Solo travel has become increasingly popular in recent years, as more and more women are choosing to venture out on their own. There are many reasons for this, including the desire for independence, the opportunity to meet new people, and the opportunity to explore new places.
In our recent podcast episode, we interview our friend, Emily McCully. Emily McCully, is passionate about travel and design, with particular interests in small spaces, design that promotes well-being, and creating environments that allow us to live our best lives. In addition to holding masters degrees in both social work and law from the University of Pennsylvania, she has been working towards earning a certificate in interior design at Moore College of Art and Design. When she isn’t planning travel adventures or undertaking renovation projects, she can be found at her full-time job as a higher education university administrator. Emily is so inspiring with her goals of living minimally and prioritizing travel. She shares her tips on solo travel.
If you are considering traveling solo, there are a few things you should keep in mind. First, it is important to research your destination. This includes things like the local culture, customs, and laws. Second, you should make sure you have a solid plan in place. This means having a list of things to do and places to see, as well as making reservations for accommodation and transportation. Finally, you should make sure you have a good travel insurance policy in place.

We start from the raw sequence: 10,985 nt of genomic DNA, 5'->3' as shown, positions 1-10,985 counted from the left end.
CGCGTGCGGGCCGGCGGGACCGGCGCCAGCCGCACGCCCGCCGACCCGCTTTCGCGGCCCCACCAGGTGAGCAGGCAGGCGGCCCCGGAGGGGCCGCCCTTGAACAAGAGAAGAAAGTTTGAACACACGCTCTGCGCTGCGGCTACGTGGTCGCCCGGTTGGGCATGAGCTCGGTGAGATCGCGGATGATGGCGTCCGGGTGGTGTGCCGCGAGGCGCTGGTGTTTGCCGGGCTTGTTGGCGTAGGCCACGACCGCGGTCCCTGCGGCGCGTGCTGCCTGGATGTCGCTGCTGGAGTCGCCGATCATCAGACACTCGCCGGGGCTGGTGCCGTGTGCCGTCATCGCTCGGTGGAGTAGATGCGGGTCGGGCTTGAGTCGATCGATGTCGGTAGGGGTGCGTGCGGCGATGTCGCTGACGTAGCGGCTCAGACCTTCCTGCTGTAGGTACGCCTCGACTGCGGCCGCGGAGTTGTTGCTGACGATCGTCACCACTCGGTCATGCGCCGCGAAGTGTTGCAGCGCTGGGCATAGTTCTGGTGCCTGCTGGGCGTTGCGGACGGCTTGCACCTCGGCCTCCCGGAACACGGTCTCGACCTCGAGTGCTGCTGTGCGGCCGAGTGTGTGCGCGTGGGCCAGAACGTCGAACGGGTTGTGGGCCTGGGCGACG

Keep reading for more tips on traveling solo, including how to stay safe and how to make the most of your trip!
Tips for solo travel.
- Lonely Planet Books have chapters and tips for solo female travelers which includes recommendations on neighborhoods that are safe for females.
- Include down time in your itinerary
- Become a regular when traveling
- There will be times when you feel lonely so pack a portable hobby
- Know your limit. Many times traveling over 7 days becomes exhausting
- Think about traveling off season, not just for better deals, but to have a more organic experience and to avoid large crowds
- It’s okay to start small. Doesn’t have to be international
- What is your reason for travel?
- Safety planning. You can have adventurous trips, but not risk averse;
- Give someone your itinerary.
- Sign up for the State Department’s Smart Traveler Enrollment Program.
- Research the area for solo travelers
- Bring your own food if you have allergies or dietary restrictions
- Pack medicine you’ll need
- Learn phrases if you are going to non-English speaking country “please” “thank you” “hello”
Emily’s Book Recommendations:
Trip planning resources:
1. Lonely Planet
2. Trip Advisor (I leave reviews that indicate I was a solo female traveler, so other women can use that for their plans)
3. U.S. State Department Country-specific travel advisories/Smart Traveler Registration
Group trips for solo travelers:
Course on Minimalism:
“Cultivating Simple” by Laura Gaskill (Houzz Contributor)